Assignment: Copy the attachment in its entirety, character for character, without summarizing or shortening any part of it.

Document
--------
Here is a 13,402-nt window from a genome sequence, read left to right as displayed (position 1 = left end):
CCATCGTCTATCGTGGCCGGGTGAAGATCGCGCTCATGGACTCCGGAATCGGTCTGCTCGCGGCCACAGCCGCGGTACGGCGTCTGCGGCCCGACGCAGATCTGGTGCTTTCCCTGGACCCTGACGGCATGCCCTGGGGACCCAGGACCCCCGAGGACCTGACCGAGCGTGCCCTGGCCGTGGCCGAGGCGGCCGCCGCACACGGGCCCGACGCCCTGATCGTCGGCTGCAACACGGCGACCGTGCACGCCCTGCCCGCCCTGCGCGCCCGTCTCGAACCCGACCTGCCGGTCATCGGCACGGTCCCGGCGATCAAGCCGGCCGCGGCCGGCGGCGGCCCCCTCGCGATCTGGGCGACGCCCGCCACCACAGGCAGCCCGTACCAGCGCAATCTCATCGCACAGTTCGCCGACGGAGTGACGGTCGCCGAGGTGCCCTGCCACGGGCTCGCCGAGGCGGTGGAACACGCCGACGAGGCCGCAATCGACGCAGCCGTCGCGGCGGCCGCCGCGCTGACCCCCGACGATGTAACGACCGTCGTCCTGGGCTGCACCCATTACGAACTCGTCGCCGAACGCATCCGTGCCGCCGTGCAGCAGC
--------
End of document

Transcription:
Here is a 13,402-nt window from a genome sequence, read left to right as displayed (position 1 = left end):
CCATCGTCTATCGTGGCCGGGTGAAGATCGCGCTCATGGACTCCGGAATCGGTCTGCTCGCGGCCACAGCCGCGGTACGGCGTCTGCGGCCCGACGCAGATCTGGTGCTTTCCCTGGACCCTGACGGCATGCCCTGGGGACCCAGGACCCCCGAGGACCTGACCGAGCGTGCCCTGGCCGTGGCCGAGGCGGCCGCCGCACACGGGCCCGACGCCCTGATCGTCGGCTGCAACACGGCGACCGTGCACGCCCTGCCCGCCCTGCGCGCCCGTCTCGAACCCGACCTGCCGGTCATCGGCACGGTCCCGGCGATCAAGCCGGCCGCGGCCGGCGGCGGCCCCCTCGCGATCTGGGCGACGCCCGCCACCACAGGCAGCCCGTACCAGCGCAATCTCATCGCACAGTTCGCCGACGGAGTGACGGTCGCCGAGGTGCCCTGCCACGGGCTCGCCGAGGCGGTGGAACACGCCGACGAGGCCGCAATCGACGCAGCCGTCGCGGCGGCCGCCGCGCTGACCCCCGACGATGTAACGACCGTCGTCCTGGGCTGCACCCATTACGAACTCGTCGCCGAACGCATCCGTGCCGCCGTGCAGCAGC